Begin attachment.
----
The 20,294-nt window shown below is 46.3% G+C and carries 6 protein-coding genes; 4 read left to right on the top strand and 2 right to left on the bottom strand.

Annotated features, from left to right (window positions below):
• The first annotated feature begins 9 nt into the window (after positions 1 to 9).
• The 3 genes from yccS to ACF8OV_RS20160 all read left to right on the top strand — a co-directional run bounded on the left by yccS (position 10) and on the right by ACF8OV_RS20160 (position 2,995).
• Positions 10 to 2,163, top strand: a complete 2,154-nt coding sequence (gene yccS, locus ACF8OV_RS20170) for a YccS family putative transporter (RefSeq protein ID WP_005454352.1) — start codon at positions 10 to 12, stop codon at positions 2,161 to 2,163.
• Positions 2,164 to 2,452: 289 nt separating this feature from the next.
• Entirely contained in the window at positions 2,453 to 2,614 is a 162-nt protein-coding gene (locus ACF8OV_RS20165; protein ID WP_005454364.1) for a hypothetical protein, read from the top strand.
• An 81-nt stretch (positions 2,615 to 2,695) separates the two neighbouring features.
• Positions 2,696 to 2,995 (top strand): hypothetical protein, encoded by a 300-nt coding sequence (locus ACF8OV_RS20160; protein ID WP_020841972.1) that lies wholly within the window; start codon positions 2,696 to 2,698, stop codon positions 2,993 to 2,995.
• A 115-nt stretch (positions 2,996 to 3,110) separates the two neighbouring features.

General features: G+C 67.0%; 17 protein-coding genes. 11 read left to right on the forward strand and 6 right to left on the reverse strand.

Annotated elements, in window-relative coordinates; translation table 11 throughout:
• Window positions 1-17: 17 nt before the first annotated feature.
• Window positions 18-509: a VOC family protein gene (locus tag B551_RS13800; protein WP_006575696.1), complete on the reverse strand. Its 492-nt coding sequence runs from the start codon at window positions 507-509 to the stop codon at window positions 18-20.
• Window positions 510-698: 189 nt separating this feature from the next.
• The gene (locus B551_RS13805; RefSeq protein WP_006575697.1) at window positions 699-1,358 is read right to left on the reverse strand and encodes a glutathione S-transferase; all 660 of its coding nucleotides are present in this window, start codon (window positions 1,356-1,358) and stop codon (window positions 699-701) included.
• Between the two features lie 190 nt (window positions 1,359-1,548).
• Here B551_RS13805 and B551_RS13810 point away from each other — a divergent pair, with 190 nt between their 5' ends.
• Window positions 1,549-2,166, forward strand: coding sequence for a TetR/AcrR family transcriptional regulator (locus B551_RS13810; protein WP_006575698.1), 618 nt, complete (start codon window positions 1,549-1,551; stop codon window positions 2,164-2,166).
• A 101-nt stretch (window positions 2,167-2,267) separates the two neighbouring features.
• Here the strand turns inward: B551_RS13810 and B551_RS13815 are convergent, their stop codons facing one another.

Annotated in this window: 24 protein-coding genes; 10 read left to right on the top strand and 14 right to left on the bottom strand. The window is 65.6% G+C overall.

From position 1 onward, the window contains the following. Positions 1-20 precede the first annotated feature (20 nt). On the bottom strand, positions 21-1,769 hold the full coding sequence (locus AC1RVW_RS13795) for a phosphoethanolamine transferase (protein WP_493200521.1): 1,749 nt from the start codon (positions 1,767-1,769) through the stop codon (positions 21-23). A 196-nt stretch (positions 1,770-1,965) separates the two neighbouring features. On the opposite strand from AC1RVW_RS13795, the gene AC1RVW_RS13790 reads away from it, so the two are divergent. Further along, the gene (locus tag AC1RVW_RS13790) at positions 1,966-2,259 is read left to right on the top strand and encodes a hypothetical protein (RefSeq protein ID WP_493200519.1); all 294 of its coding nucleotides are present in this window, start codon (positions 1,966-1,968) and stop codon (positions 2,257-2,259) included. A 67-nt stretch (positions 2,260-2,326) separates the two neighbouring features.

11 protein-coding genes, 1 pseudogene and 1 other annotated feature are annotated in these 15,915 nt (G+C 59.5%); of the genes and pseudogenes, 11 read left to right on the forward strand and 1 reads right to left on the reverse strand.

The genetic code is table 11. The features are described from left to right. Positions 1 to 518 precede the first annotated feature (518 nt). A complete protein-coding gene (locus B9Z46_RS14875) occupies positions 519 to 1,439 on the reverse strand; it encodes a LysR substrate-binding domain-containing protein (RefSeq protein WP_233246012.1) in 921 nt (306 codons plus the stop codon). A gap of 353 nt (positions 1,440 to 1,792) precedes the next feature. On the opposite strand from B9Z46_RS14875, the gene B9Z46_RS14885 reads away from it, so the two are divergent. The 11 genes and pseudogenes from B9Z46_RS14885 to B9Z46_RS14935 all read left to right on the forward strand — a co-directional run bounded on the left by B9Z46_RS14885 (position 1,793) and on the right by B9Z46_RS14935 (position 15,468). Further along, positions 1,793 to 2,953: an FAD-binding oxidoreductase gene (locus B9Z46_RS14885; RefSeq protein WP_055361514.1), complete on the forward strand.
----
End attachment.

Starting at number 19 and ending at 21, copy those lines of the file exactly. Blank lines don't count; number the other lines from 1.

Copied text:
• Window positions 1,549-2,166, forward strand: coding sequence for a TetR/AcrR family transcriptional regulator (locus B551_RS13810; protein WP_006575698.1), 618 nt, complete (start codon window positions 1,549-1,551; stop codon window positions 2,164-2,166).
• A 101-nt stretch (window positions 2,167-2,267) separates the two neighbouring features.
• Here the strand turns inward: B551_RS13810 and B551_RS13815 are convergent, their stop codons facing one another.